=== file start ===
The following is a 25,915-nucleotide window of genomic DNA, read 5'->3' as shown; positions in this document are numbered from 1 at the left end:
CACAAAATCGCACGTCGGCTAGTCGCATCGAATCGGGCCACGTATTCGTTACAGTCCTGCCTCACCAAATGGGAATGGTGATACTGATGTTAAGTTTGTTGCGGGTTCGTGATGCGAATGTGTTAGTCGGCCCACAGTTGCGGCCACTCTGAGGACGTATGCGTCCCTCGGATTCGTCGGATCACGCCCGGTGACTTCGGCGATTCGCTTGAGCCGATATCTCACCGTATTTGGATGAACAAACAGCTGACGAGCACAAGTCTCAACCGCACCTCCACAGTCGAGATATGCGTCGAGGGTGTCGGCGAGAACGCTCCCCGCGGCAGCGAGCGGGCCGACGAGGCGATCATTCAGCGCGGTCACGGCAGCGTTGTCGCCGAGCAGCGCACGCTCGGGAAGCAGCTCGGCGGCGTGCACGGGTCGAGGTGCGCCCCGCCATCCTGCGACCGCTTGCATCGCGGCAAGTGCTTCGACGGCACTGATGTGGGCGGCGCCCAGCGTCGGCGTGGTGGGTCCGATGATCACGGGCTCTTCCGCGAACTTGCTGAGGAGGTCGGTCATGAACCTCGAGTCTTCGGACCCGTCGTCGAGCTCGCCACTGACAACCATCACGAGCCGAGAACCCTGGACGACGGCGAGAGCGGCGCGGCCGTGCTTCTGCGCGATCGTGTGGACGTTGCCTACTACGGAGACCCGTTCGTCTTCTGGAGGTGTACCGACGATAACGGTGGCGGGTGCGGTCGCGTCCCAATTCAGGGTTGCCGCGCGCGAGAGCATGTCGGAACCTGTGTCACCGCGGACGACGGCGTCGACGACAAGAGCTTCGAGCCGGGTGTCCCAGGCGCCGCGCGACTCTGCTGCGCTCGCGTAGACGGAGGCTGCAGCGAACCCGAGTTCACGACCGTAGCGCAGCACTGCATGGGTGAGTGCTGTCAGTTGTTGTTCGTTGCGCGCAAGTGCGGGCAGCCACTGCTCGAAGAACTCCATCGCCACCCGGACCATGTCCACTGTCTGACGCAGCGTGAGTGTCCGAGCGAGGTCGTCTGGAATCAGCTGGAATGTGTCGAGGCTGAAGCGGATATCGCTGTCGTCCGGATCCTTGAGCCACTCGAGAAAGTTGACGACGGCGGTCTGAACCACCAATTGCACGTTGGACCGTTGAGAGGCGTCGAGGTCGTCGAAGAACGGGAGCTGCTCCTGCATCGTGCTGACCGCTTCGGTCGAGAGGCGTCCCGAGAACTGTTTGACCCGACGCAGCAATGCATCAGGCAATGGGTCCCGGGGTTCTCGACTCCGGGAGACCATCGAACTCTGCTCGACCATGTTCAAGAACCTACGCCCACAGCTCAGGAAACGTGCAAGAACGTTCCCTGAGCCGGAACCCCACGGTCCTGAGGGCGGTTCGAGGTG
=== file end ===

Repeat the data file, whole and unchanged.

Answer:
The following is a 25,915-nucleotide window of genomic DNA, read 5'->3' as shown; positions in this document are numbered from 1 at the left end:
CACAAAATCGCACGTCGGCTAGTCGCATCGAATCGGGCCACGTATTCGTTACAGTCCTGCCTCACCAAATGGGAATGGTGATACTGATGTTAAGTTTGTTGCGGGTTCGTGATGCGAATGTGTTAGTCGGCCCACAGTTGCGGCCACTCTGAGGACGTATGCGTCCCTCGGATTCGTCGGATCACGCCCGGTGACTTCGGCGATTCGCTTGAGCCGATATCTCACCGTATTTGGATGAACAAACAGCTGACGAGCACAAGTCTCAACCGCACCTCCACAGTCGAGATATGCGTCGAGGGTGTCGGCGAGAACGCTCCCCGCGGCAGCGAGCGGGCCGACGAGGCGATCATTCAGCGCGGTCACGGCAGCGTTGTCGCCGAGCAGCGCACGCTCGGGAAGCAGCTCGGCGGCGTGCACGGGTCGAGGTGCGCCCCGCCATCCTGCGACCGCTTGCATCGCGGCAAGTGCTTCGACGGCACTGATGTGGGCGGCGCCCAGCGTCGGCGTGGTGGGTCCGATGATCACGGGCTCTTCCGCGAACTTGCTGAGGAGGTCGGTCATGAACCTCGAGTCTTCGGACCCGTCGTCGAGCTCGCCACTGACAACCATCACGAGCCGAGAACCCTGGACGACGGCGAGAGCGGCGCGGCCGTGCTTCTGCGCGATCGTGTGGACGTTGCCTACTACGGAGACCCGTTCGTCTTCTGGAGGTGTACCGACGATAACGGTGGCGGGTGCGGTCGCGTCCCAATTCAGGGTTGCCGCGCGCGAGAGCATGTCGGAACCTGTGTCACCGCGGACGACGGCGTCGACGACAAGAGCTTCGAGCCGGGTGTCCCAGGCGCCGCGCGACTCTGCTGCGCTCGCGTAGACGGAGGCTGCAGCGAACCCGAGTTCACGACCGTAGCGCAGCACTGCATGGGTGAGTGCTGTCAGTTGTTGTTCGTTGCGCGCAAGTGCGGGCAGCCACTGCTCGAAGAACTCCATCGCCACCCGGACCATGTCCACTGTCTGACGCAGCGTGAGTGTCCGAGCGAGGTCGTCTGGAATCAGCTGGAATGTGTCGAGGCTGAAGCGGATATCGCTGTCGTCCGGATCCTTGAGCCACTCGAGAAAGTTGACGACGGCGGTCTGAACCACCAATTGCACGTTGGACCGTTGAGAGGCGTCGAGGTCGTCGAAGAACGGGAGCTGCTCCTGCATCGTGCTGACCGCTTCGGTCGAGAGGCGTCCCGAGAACTGTTTGACCCGACGCAGCAATGCATCAGGCAATGGGTCCCGGGGTTCTCGACTCCGGGAGACCATCGAACTCTGCTCGACCATGTTCAAGAACCTACGCCCACAGCTCAGGAAACGTGCAAGAACGTTCCCTGAGCCGGAACCCCACGGTCCTGAGGGCGGTTCGAGGTG